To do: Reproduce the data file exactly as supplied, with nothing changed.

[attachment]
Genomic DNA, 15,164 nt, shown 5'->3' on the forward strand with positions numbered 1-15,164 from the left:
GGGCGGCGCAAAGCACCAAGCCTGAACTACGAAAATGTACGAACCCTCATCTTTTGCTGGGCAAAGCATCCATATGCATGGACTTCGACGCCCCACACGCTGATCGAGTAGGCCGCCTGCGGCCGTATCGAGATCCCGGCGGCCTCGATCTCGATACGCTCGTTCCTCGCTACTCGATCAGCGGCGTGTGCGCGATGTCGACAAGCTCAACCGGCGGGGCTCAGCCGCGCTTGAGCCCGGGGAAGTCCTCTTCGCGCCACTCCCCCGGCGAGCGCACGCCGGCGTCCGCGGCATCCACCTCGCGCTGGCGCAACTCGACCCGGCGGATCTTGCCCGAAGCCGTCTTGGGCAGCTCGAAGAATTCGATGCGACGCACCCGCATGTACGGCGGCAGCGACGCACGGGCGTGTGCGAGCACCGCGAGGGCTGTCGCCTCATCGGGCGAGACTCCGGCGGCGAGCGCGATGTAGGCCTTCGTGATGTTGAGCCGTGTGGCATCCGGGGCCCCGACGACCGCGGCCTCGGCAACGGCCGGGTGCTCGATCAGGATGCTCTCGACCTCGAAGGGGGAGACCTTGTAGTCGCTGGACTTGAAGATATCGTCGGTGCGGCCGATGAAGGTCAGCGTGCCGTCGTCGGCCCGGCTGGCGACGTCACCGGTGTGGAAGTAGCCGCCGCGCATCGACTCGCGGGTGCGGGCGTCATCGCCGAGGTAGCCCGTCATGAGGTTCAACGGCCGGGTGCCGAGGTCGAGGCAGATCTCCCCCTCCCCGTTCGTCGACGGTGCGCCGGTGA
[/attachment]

Genomic DNA, 15,164 nt, shown 5'->3' on the forward strand with positions numbered 1-15,164 from the left:
GGGCGGCGCAAAGCACCAAGCCTGAACTACGAAAATGTACGAACCCTCATCTTTTGCTGGGCAAAGCATCCATATGCATGGACTTCGACGCCCCACACGCTGATCGAGTAGGCCGCCTGCGGCCGTATCGAGATCCCGGCGGCCTCGATCTCGATACGCTCGTTCCTCGCTACTCGATCAGCGGCGTGTGCGCGATGTCGACAAGCTCAACCGGCGGGGCTCAGCCGCGCTTGAGCCCGGGGAAGTCCTCTTCGCGCCACTCCCCCGGCGAGCGCACGCCGGCGTCCGCGGCATCCACCTCGCGCTGGCGCAACTCGACCCGGCGGATCTTGCCCGAAGCCGTCTTGGGCAGCTCGAAGAATTCGATGCGACGCACCCGCATGTACGGCGGCAGCGACGCACGGGCGTGTGCGAGCACCGCGAGGGCTGTCGCCTCATCGGGCGAGACTCCGGCGGCGAGCGCGATGTAGGCCTTCGTGATGTTGAGCCGTGTGGCATCCGGGGCCCCGACGACCGCGGCCTCGGCAACGGCCGGGTGCTCGATCAGGATGCTCTCGACCTCGAAGGGGGAGACCTTGTAGTCGCTGGACTTGAAGATATCGTCGGTGCGGCCGATGAAGGTCAGCGTGCCGTCGTCGGCCCGGCTGGCGACGTCACCGGTGTGGAAGTAGCCGCCGCGCATCGACTCGCGGGTGCGGGCGTCATCGCCGAGGTAGCCCGTCATGAGGTTCAACGGCCGGGTGCCGAGGTCGAGGCAGATCTCCCCCTCCCCGTTCGTCGACGGTGCGCCGGTGA